Urban Hierarchies

There are two major ideas to consider when looking at the sphere of influence of a shop of service. These are called the range and threshold population of a good.

The range of a good or service describes the maximum distance that someone would be willing to travel to obtain that good or service. A newspaper shop has a small range because people will not travel far to use them. A cinema has a much wider range as people are prepared to travel much further to go to it.

The threshold population of a good or service is the minimum number of people needed to allow that shop or service to be successful. The more specialist a shop is the larger its threshold population is.

A newsagent will have a small threshold, whereas a supermarket like Tesco needs a much larger population before it can consider opening a store.


Difference between Service and Function

As nouns the difference between function and service

is that function is what something does or is used for while service is an event in which an entity takes the responsibility that something desirable happens on the behalf of another entity or service can be service tree.

As verbs the difference between function and service

is that function is to have a function while service is to serve.

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Tourism: Its Spatial Affinity

Tourism and tourist show spatial affinity. Tourists tend to be attracted to some regions from antiquity.

There are four major sets of factors affecting spatial affinity:

  • Accommodation
  • Attractions
  • The economic impact of tourism
  • Tourists

Units of Consideration-Regions

  • Tourist Regions corresponding to administrative Units (Regions, Provinces, etc)
  • Tourist areas extracted and defined as special areas from the rest the non-tourist part of the country
  • Tourist regions which may cover the whole of the country but whose boundary do not correspond with the actual administrative organization


The distribution of accommodation is the most widely used measure in the tourist industry. Accommodation statistics tend to be used mainly to indicate spatial variations in the importance of tourism or to identify regions of different type of tourist activity.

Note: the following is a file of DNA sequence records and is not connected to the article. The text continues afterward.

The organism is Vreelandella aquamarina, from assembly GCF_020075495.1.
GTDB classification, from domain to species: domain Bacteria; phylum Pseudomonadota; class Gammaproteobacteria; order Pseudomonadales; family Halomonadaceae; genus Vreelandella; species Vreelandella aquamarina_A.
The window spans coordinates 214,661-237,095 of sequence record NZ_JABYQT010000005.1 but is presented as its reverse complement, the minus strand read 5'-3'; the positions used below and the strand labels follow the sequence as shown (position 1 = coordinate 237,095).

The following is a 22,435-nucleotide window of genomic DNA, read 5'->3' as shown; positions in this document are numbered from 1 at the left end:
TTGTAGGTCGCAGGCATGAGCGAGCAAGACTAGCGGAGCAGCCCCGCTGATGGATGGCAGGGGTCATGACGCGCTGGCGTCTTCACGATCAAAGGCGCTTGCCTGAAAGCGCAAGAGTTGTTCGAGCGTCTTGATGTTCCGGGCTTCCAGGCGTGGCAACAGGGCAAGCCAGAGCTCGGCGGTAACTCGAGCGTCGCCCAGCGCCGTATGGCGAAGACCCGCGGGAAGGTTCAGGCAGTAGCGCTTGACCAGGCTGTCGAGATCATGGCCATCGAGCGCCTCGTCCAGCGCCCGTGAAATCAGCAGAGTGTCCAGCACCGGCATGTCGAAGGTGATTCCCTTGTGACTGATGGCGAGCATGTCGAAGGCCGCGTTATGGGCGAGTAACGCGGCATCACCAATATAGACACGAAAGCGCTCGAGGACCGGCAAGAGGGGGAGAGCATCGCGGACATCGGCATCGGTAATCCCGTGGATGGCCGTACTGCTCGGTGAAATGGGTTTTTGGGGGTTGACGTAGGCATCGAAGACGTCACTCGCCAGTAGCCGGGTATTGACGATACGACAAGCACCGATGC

To find appropriate explanations, one has to examine the complexities of tourist behavior, drawing power of major attractions, professional efforts by respective state governments, the approach of Central government towards states, the status of infrastructural networks including connectivity and overall socio-economic development.

Economic Impact of Tourism

Over the past six decades, a continued expansion can be observed in the tourism sector, becoming one of the largest and fastest-growing economic sectors in the world, according to the data provided by UNWTO (2016): almost 1.200 million international arrivals of tourists were observed in 2015, while this number was only 25 million in 1950. Although the American continent and the Asia-Pacific regions have registered higher growth rates in the last few years, Europe is still the continent accommodating the highest number of international travelers in the world. Two European countries (France and Spain) rank among the 4 largest destinations, from the point of view of both the number of visitors and the revenues generated by tourism.

Nevertheless, the importance of Europe in the context of global tourism is higher when we consider the number of international travelers (51% of the international arrivals worldwide) rather than the revenues obtained (36%). With much fewer travelers, the Asia-Pacific region (24% of the global volume of international arrivals) achieves a similar revenue compared to Europe (33%), while the American continent registers 24% of the global tourism revenues (receiving only 16% of the international travelers)


Tourists have a special spatial affinity for some places, for example, India has fascinated the travelers from the time immemorial. Perhaps the early travelers to India were the trading Persians. Evidence of caravans from Persia visiting India lies engraved in the inscriptions dating to the Persian King Darius. During the rule of Guptas, there was free access to the ports along with western coast~ seaborne commerce with Europe through Egypt was yet another reason for travel in and around the country. There was enough evidence of cultural exchanges between Persia and Chandra Gupta Maurya.




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The urban fabric is the physical form of towns and cities. Like textiles, urban fabric comes in many different types and weaves. 


Coarse grain urban fabric is like burlap: rough, large-scale weaves that are functional, but not usually comfortable. Such places consist of one of two things. Large blocks, predominated by big box stores and other car contract retail and corporate centers, or multi-block mega project dropped on a city without integrating the surrounding city or community.

Not only do coarse grain fabrics NOT give many opportunities for interconnecting; the fabric itself is usually inhospitable to interaction. Instead of asserting control over the street, such places turn inward, fortifying themselves against the perceived dangers of the outside. This begets yet more undesirability.